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Thanks for the response!

I've added a few comments below.

One thing I did not make clear in the original post was that I was
thinking about a situation where the document has no license (at all)
and we can't locate the author.  

Another thing that I want to reiterate is that IANAL!!

I wonder if any lawyers lurk on this list?

Randy Kramer

Don Hansford wrote:
> Randy Kramer wrote:
> > I'm just thinking (or not thinking ;-) ) out loud -- if an author cannot
> > be located after some reasonable efforts, and if his document is
> > unlicensed, could we modify his document but maintain his name as the
> > original author along with a sort of disclaimer statement explaining
> > that we tried the following means of locating <author> but could not
> > contact him, we would still like to find him, so if you know him or can
> > provide any hints we would appreciate it.  In the meantime, we have
> > taken the liberty of updating his document, the current maintainer is
> > _______.  I would then list everything we know about the author and what
> > steps we tried to locate him.
> Why not include in the licence a clause stating that, failing
> "reasonable means" of contact, the author agrees to allow LDP to
> authorise such changes as it (LDP) sees fit, in light of new advances in
> that particular area?

Sounds like a good idea (from now on)!  I don't know if someone from the
LDP will pursue this.  (I consider myself to be a lurker.)

> > If we are polite about this, hopefully we would not offend the author if
> > he does turn up, and our good faith effort to find the original author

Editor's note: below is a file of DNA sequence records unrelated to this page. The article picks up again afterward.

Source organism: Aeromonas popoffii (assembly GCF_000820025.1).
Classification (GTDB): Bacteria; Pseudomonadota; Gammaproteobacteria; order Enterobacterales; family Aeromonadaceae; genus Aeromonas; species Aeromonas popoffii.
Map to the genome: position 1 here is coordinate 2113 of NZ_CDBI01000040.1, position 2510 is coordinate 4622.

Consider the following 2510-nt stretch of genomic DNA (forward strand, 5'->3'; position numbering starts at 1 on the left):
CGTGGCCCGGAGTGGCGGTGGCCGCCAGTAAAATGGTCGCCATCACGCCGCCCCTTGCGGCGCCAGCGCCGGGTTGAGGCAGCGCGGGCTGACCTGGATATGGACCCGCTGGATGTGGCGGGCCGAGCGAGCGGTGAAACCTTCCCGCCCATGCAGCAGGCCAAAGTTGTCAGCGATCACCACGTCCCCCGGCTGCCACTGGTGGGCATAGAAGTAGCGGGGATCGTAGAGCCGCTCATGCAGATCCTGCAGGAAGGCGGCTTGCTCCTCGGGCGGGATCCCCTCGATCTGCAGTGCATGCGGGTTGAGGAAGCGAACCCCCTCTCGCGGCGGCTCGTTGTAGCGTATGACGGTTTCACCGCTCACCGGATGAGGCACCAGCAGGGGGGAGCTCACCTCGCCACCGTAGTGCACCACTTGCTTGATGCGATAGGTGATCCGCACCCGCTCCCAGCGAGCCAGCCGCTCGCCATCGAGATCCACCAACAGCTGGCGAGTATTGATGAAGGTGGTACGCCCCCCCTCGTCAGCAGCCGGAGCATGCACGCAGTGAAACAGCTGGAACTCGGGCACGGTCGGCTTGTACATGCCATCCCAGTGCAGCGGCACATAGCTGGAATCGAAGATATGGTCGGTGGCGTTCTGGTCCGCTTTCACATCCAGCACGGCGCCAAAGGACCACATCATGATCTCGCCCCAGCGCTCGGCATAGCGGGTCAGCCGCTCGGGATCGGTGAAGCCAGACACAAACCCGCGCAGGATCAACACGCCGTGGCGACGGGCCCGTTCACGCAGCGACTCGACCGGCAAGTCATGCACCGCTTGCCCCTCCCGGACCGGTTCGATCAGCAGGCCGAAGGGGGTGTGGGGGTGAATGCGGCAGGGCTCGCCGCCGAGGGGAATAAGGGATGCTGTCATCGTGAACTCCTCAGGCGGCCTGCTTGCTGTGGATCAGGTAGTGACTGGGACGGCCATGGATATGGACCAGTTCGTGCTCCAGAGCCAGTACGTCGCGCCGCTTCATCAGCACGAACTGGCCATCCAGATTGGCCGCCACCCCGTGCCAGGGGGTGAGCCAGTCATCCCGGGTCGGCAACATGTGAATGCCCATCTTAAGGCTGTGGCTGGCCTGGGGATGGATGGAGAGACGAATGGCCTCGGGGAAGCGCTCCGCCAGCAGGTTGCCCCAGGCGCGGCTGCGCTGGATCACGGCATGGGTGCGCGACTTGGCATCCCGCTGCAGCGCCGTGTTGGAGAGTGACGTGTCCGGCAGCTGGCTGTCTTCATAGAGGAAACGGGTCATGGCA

> > would seem to provide some sort of defense (or mitigating circumstance)
> > in a possible legal dispute.
> Also include a passage indemnifying LDP from any action if the author
> fails to respond to correspondence sent to his/ her address, as supplied
> with the original document?

Another good idea, assuming that such a passage is legal and can be
enforced.  I've seen other good ideas to address this point (like
maintaining an author email registry, and regularly (once a month)
emailing them to confirm their address still works).

> > Even if the author has died and his heirs show up wishing to assert
> > their rights to his copyright (because it's good for 70 years after his
> > death), I think our good faith efforts to find the author and the
> > "presumed intent" of the author in making the document available to the
> > LDP or freely downloadable from some web source would give us a defense
> > against any sort of claim of "malice aforethought" (if that helps us
> > any).
> Exactly my point - besides, how can his heirs claim rights on the
> original copyright? Doesn't an articcle have to be original (i.e. your
> own work) to be copyrighted in the first place? Do I have any rights to
> the letters my Grandfather sent to his girlfriend from the trenches in
> 1914? No! They were sent to her, therefore they are her property. The
> docs on the LDP site, (by the very act of submission there), are
> "addressed" to interested parties, therefore, they should belong to the
> intended recipients. (The internet community at large).

Well (IANAL), but a copyright is valid until 70 years after the authors
death -- someone presumably owns the copyright, and I assumed it was his
heirs.   Maybe in this case his girlfriend's heirs have a claim to the

> > I suspect a lawyer would point out we could still be sued, and there are
> > lawyers that would take such a case, perhaps even on a contingency
> > basis.  We can offer the remedy of immediately withdrawing the revised
> > document from distribution via our web site (and afterwards create a new
> > document to replace it, not based on the original).  I don't think too
> > many people would force us into that position, or seek to obtain
> > monetary damages, especially if we are not making money.
> Very few lawyers will take on a case against a non-profit organisation
> unless they are paid up front first!
> > Which leads me to this question:  Is the LDP any sort of legal entity
> > (non-profit corporation)?  If not, should we consider incorporating to
> > shield "members" from personal liability in a potential situation like
> > this?
> This would be a good idea!
> > Hope this leads to productive discussion,
> > Randy Kramer
> Hope this adds to it :-)
> --
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> Regards Don Hansford
> SQIT Warwick
> <SuSE Linux 6.4>
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